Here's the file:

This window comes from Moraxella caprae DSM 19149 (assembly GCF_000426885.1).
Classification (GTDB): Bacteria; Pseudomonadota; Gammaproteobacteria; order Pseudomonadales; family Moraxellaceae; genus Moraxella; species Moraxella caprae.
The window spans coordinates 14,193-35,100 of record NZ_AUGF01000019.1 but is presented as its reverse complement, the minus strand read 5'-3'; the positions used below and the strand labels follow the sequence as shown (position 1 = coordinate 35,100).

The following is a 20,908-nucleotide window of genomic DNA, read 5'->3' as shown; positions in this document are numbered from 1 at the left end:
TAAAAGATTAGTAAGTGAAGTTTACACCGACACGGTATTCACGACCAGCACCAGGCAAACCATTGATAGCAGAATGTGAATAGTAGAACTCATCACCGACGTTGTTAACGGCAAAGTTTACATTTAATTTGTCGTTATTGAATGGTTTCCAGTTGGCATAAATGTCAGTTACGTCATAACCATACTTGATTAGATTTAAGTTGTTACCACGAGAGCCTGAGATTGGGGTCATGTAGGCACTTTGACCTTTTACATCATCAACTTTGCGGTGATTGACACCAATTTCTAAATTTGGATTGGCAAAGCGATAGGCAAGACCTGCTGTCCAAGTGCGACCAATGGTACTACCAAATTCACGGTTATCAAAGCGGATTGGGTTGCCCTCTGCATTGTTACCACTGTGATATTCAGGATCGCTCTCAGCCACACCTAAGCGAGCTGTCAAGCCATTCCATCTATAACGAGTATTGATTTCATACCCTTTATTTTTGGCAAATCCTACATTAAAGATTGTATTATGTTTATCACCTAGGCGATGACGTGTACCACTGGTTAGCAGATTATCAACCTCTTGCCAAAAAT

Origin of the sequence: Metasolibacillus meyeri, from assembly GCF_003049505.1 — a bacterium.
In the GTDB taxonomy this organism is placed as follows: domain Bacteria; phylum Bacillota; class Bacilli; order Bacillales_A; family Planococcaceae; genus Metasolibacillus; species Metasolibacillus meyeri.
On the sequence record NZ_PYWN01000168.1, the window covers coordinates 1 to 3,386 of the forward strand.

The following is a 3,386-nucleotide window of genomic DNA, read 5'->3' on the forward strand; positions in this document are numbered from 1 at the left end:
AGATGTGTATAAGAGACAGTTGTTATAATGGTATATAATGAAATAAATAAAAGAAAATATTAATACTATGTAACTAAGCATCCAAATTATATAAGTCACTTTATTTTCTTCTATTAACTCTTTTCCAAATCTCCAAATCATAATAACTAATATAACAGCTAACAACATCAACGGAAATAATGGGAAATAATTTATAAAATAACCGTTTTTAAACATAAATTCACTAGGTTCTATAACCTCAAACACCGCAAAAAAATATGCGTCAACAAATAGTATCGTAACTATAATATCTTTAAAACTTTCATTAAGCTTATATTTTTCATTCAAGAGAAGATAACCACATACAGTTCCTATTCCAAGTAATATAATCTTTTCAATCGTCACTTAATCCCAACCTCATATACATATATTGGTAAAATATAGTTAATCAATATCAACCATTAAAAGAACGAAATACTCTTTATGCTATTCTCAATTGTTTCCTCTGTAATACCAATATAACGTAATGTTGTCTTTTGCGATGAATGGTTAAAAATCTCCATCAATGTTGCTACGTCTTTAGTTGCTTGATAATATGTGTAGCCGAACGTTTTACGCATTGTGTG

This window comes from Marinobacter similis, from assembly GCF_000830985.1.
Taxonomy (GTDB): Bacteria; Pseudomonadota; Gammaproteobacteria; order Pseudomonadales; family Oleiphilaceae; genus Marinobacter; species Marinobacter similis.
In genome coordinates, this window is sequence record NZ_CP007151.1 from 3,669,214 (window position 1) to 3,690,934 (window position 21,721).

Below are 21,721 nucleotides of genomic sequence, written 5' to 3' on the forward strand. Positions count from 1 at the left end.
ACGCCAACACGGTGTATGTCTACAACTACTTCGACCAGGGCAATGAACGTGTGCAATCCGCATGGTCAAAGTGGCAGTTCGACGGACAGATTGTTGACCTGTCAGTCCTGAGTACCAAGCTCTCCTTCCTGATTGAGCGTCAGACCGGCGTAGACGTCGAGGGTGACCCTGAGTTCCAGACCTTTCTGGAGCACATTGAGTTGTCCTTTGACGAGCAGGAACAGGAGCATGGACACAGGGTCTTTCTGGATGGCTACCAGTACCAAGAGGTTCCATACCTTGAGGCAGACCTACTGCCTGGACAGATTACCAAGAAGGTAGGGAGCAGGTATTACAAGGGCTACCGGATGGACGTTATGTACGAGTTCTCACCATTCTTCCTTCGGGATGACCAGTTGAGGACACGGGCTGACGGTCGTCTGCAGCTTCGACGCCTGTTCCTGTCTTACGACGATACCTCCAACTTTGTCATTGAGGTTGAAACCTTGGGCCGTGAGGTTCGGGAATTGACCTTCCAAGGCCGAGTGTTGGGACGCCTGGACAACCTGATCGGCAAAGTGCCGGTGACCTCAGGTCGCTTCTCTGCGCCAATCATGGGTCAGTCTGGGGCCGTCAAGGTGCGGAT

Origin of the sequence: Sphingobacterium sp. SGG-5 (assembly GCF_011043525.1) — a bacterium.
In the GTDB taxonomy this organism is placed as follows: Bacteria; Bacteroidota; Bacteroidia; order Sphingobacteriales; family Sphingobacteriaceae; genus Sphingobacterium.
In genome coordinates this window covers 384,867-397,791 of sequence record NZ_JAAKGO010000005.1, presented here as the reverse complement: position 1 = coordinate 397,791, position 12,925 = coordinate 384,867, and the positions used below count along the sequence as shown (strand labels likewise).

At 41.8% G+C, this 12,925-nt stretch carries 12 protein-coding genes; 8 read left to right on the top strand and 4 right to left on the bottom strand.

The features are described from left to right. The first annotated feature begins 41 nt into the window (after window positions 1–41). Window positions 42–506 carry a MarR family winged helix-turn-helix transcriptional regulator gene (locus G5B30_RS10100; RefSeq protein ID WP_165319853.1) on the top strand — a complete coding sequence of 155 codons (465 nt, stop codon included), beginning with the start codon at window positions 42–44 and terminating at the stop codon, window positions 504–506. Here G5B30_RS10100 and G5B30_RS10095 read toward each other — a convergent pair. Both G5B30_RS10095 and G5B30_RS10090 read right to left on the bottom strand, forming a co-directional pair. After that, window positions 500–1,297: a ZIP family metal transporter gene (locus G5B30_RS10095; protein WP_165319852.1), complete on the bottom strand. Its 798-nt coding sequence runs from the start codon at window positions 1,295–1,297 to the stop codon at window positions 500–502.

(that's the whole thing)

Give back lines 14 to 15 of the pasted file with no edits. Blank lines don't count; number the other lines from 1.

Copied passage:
Below are 21,721 nucleotides of genomic sequence, written 5' to 3' on the forward strand. Positions count from 1 at the left end.
ACGCCAACACGGTGTATGTCTACAACTACTTCGACCAGGGCAATGAACGTGTGCAATCCGCATGGTCAAAGTGGCAGTTCGACGGACAGATTGTTGACCTGTCAGTCCTGAGTACCAAGCTCTCCTTCCTGATTGAGCGTCAGACCGGCGTAGACGTCGAGGGTGACCCTGAGTTCCAGACCTTTCTGGAGCACATTGAGTTGTCCTTTGACGAGCAGGAACAGGAGCATGGACACAGGGTCTTTCTGGATGGCTACCAGTACCAAGAGGTTCCATACCTTGAGGCAGACCTACTGCCTGGACAGATTACCAAGAAGGTAGGGAGCAGGTATTACAAGGGCTACCGGATGGACGTTATGTACGAGTTCTCACCATTCTTCCTTCGGGATGACCAGTTGAGGACACGGGCTGACGGTCGTCTGCAGCTTCGACGCCTGTTCCTGTCTTACGACGATACCTCCAACTTTGTCATTGAGGTTGAAACCTTGGGCCGTGAGGTTCGGGAATTGACCTTCCAAGGCCGAGTGTTGGGACGCCTGGACAACCTGATCGGCAAAGTGCCGGTGACCTCAGGTCGCTTCTCTGCGCCAATCATGGGTCAGTCTGGGGCCGTCAAGGTGCGGAT